The Valech Commission’s recently updated list of human rights victims has a few names whose inclusion has upset many Chileans. The panel’s former president, Maria Luisa Sepulveda, said that their mandate was to study these individuals’ treatment at the hands of the military regime, not judge their subsequent actions. They include an accused assassin and two former leftists who collaborated with the Pinochet regime’s security forces after being tortured, and the backstories make compelling, if grim, reading.
Galvarino Apablaza had been an active member of Chile’s communist party when he was arrested in wake of the 1973 and tortured. Following his release, he went into exile, then returned in 1986 to help found the Manuel Rodriguez Patriotic Front, an armed leftwing group that attempted to assassinate Pinochet that year. The return to democracy in 1990 did not cause Apablaza to lay down his arms and the following year a rightwing member of Chile’s senate, Jaime Guzman, was killed by the group. Chilean officials have linked the killing to Apablaza, who was granted asylum in Argentina—and Argentine authorities have refused to extradite him.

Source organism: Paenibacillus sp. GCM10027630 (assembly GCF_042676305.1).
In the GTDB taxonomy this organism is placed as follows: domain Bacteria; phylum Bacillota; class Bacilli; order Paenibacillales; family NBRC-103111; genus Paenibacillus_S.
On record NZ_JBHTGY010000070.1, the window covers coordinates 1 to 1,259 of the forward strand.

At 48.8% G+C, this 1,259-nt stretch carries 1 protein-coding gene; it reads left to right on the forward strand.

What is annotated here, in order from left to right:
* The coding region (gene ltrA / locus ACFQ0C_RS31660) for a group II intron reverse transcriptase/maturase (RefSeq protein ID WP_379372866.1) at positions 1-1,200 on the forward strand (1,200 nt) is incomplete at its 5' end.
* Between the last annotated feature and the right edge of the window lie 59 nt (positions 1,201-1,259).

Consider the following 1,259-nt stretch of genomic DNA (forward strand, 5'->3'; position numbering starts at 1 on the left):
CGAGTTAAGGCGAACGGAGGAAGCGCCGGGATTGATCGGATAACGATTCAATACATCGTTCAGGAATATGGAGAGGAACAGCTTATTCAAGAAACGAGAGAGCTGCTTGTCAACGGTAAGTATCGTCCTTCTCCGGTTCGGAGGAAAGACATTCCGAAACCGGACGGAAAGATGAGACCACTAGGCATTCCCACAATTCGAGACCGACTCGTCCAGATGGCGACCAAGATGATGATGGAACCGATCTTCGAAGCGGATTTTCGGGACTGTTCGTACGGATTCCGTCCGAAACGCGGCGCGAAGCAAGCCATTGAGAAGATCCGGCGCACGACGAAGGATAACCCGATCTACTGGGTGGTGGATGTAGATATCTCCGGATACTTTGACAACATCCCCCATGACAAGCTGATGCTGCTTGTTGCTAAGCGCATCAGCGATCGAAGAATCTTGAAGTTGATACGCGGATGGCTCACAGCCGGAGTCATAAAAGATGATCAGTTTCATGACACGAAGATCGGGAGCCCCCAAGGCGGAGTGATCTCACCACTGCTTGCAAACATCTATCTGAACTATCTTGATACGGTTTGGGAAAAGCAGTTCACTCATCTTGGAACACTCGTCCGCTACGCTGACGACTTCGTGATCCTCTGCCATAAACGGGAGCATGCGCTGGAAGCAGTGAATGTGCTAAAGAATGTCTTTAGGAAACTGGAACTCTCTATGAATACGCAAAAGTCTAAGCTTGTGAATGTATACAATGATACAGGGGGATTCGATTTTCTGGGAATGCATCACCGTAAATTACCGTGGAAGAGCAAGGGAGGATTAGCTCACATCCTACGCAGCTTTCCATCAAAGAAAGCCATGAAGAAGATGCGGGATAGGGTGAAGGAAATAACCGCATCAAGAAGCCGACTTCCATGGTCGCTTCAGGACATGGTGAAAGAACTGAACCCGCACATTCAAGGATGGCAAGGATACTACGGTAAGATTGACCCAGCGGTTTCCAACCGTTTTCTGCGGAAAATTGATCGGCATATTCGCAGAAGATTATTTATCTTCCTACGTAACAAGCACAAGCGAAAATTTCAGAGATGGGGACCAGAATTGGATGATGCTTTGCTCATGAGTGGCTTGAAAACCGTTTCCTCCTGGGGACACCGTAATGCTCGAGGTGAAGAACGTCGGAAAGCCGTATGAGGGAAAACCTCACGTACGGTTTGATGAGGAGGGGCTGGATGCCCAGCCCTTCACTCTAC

Then there is Luz Arce, a former member of Salvador Allende’s paramilitary bodyguards, the Grupo de Amigos Personales. She, too, was arrested after the military coup and subjected to a horrifying barrage of torture, beatings and gang rape before being brainwashed and coerced into collaborating with the DINA, the regime’s brutal security agency. Arce later gave testimony to the first official human rights inquiry in 1990 and wrote a book about her experiences, offering a rare look at the inner workings of the DINA and its activities in Chile and abroad. El Infierno was published in Santiago in 1993 and in 2004 the University of Wisconsin Press brought out an English version, The Inferno: A Story of Terror and Survival in Chile. An excerpt:
“Sit down, Luz. Untie her and take off her blindfold. I can’t talk if I can’t see her eyes,” said a sickly sweet voice. “Ok, Lucecita, the two of us are going to talk. Bring some coffees! Lucecita, what sign are you?”
Of all the questions in the world, I would never have thought they would ask me that one at a time like that. He repeated it slowly, as if he were relishing each syllable.
“Y-O-U-R S-I-G-N, of the Z-O-D-I-A-C.”
Another leftist-turned-collaborator is Miguel Estay Reino, who also broke under torture and began working with the Chilean air force and police. He was later indicted for his role in a notorious triple murder in 1985 and is currently in prison. The inclusion of Estay and Arce on the list has outraged support groups for families of the disappeared, who were disappointed that many of the cases they have documented over the years were not added to the Valech Commission’s list and who are demanding the list be revised.